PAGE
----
Agriculture ministry keeps Bt cotton seed prices unchanged for Kharif season

An agriculture ministry notification issued last week said the maximum sale price of BG-II Bt cotton will be Rs800 per 450gm packet of seeds


During the 2016 Kharif season, farmers cut area under cotton crop  to 10.3 million hectares compared to the normal five-year average area of 12 million hectares.
During the 2016 Kharif season, farmers cut area under cotton crop to 10.3 million hectares compared to the normal five-year average area of 12 million hectares.

New Delhi: After a reduction in the retail price and royalty fees of genetically modified (GM) Bt cotton seeds last year, the agriculture ministry has kept prices unchanged for the upcoming Kharif crop season.

According to a notification issued by the farm ministry on 10 March, maximum sale price of BG-II Bt cotton will be Rs800 per 450gm packet of seeds. This includes a trait or royalty fee of Rs49 per packet which domestic seed companies will pay to the technology developer.

The decision follows a series of consultation with stakeholders where some representatives of the seed industry wanted the retail price to be raised by Rs50 per packet due to increasing costs of production, while others asked for raising royalty fees.

“The ministry did not reduce royalties any further as that would dampen the interests of multinational technology providers and lead to further litigation,” said an industry official aware of the developments.

Last year, a nine-member committee constituted by the agriculture ministry to recommend cotton seed prices slashed prices to Rs800 per packet—compared to Rs830-1,000 charged earlier—and cut royalty fees sharply by 74%, from Rs163 per packet to Rs43 (excluding taxes).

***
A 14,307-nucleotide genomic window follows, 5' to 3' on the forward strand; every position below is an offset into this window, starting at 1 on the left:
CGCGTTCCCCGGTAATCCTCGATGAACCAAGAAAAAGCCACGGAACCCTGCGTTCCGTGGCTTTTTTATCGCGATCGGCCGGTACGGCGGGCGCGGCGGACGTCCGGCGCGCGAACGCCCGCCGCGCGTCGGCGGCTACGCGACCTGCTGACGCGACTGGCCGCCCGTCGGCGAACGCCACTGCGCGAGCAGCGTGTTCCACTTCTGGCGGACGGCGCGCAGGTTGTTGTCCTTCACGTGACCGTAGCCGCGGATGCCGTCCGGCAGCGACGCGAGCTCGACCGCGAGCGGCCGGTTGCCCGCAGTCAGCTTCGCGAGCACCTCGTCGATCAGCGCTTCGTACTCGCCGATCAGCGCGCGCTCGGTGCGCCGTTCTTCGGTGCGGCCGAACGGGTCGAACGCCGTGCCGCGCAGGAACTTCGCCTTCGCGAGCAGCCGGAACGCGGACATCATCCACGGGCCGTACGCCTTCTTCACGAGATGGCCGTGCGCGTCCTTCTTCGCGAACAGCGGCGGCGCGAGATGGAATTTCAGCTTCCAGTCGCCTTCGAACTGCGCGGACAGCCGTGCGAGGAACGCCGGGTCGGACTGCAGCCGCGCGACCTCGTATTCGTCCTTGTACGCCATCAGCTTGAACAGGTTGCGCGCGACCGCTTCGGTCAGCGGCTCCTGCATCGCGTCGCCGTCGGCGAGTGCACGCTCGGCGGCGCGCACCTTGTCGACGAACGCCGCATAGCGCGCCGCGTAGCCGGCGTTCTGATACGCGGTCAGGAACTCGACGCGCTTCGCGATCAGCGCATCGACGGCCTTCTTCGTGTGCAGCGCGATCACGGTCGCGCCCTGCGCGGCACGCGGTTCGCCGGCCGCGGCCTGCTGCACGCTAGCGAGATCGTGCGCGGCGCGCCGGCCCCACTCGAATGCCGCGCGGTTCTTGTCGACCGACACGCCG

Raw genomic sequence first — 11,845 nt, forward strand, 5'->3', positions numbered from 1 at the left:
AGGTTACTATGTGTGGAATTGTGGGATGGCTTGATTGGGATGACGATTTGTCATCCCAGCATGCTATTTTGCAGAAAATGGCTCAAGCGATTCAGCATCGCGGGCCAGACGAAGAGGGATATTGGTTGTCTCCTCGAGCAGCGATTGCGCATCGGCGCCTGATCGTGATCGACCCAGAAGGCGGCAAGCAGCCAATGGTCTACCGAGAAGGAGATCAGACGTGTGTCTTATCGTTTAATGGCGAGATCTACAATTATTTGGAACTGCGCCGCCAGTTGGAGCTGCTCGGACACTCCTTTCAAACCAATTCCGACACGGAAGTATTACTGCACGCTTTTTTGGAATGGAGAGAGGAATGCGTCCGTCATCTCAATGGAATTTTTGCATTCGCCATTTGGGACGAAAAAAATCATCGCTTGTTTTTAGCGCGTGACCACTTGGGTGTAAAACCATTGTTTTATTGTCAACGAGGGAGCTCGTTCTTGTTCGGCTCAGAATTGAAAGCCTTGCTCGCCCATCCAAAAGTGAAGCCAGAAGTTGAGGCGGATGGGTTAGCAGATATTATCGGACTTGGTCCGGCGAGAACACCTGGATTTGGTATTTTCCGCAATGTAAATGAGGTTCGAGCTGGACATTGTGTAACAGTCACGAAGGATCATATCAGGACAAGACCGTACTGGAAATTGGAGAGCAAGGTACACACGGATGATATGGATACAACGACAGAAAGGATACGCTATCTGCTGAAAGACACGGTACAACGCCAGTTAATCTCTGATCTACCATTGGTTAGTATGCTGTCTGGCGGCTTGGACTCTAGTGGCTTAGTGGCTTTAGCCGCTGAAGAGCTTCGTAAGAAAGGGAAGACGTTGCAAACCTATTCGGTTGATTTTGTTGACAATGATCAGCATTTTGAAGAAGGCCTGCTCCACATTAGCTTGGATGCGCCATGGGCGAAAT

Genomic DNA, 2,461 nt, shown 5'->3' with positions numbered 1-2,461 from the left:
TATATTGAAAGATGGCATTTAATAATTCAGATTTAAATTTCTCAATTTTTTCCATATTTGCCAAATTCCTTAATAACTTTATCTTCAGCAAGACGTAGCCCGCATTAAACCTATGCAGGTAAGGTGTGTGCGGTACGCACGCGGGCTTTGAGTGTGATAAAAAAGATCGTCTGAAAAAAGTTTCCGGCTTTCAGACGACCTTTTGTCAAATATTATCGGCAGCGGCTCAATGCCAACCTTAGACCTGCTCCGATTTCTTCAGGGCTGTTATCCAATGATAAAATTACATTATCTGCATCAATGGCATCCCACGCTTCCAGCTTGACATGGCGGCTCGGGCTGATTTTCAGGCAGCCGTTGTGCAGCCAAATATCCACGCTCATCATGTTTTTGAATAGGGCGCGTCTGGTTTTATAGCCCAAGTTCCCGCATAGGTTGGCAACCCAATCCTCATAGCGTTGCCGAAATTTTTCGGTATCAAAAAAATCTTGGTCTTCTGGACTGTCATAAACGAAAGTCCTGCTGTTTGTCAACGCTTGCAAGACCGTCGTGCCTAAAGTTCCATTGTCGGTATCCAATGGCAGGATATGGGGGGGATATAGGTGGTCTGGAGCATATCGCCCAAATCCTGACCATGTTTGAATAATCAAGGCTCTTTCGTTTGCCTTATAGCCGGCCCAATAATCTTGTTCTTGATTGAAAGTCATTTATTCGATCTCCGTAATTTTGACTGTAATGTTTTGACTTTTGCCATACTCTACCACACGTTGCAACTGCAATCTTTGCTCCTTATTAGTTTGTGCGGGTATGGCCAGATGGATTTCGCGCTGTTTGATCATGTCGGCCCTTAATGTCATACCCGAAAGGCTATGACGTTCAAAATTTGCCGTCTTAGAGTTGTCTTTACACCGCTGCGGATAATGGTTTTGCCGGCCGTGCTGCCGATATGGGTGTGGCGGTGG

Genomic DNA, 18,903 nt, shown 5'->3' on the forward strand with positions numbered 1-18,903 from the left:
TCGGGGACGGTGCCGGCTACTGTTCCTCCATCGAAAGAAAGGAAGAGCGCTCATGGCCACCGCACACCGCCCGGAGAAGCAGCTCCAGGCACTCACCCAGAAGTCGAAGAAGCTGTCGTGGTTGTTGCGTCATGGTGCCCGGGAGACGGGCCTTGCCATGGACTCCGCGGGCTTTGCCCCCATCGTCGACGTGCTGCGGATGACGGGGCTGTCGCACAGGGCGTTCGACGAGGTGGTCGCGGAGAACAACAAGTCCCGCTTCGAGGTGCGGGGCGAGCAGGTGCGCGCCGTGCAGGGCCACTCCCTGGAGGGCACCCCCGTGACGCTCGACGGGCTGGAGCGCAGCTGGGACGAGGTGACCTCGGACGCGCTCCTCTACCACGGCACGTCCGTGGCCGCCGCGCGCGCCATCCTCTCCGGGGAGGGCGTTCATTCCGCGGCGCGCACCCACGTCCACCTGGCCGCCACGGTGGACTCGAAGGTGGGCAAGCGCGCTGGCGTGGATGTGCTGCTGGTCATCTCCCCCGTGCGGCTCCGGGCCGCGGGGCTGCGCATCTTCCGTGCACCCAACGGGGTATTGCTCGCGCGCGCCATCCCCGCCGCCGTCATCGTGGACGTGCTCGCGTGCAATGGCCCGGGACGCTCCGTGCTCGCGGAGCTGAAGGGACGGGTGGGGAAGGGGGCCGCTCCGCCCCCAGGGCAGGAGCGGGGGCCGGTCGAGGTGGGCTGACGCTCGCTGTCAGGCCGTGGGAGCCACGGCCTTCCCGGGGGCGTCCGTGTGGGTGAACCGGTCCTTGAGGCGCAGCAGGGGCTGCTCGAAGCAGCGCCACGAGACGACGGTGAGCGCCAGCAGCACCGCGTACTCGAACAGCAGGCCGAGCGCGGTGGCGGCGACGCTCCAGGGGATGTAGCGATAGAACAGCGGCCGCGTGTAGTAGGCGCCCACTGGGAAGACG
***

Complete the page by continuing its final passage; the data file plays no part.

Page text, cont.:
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While the move benefitted close to 8 million cotton farmers, it raised questions on India’s intellectual property rights regime.

In India, Monsanto Mahyco Biotech (India) Ltd (MMBL), a joint venture of Mahyco Seeds Ltd and Monsanto, licenses its patented Bollgard II cotton seed technology to domestic seed companies in exchange for a royalty fee.

Following the price control order last year, MMBL petitioned the Delhi high court to quash the government’s move to determine royalty fees. The court is still hearing the case.

The move to regulate prices also divided the seed industry.

While the domestic seed industry body, National Seeds Association of India (NSAI), welcomed the decision, arguing that the technology is facing redundancy and developers like Monsanto cannot go on charging steep royalties, the other industry lobby of research and development (R&D) firms, Association of Biotechnology Led Enterprises Agriculture Group (ABLE-AG), called it a blow for R&D investments in new technology.

During the 2016 Kharif season, despite lower seed prices, farmers cut area under cotton crop to 10.3 million hectares compared to the normal five-year average area of 12 million hectares, following pest infestations and lower prices the year ago.

Further, farmers also shifted some area from GM cotton to non-GM native varieties hoping these will be resilient to white-fly pest infestations.

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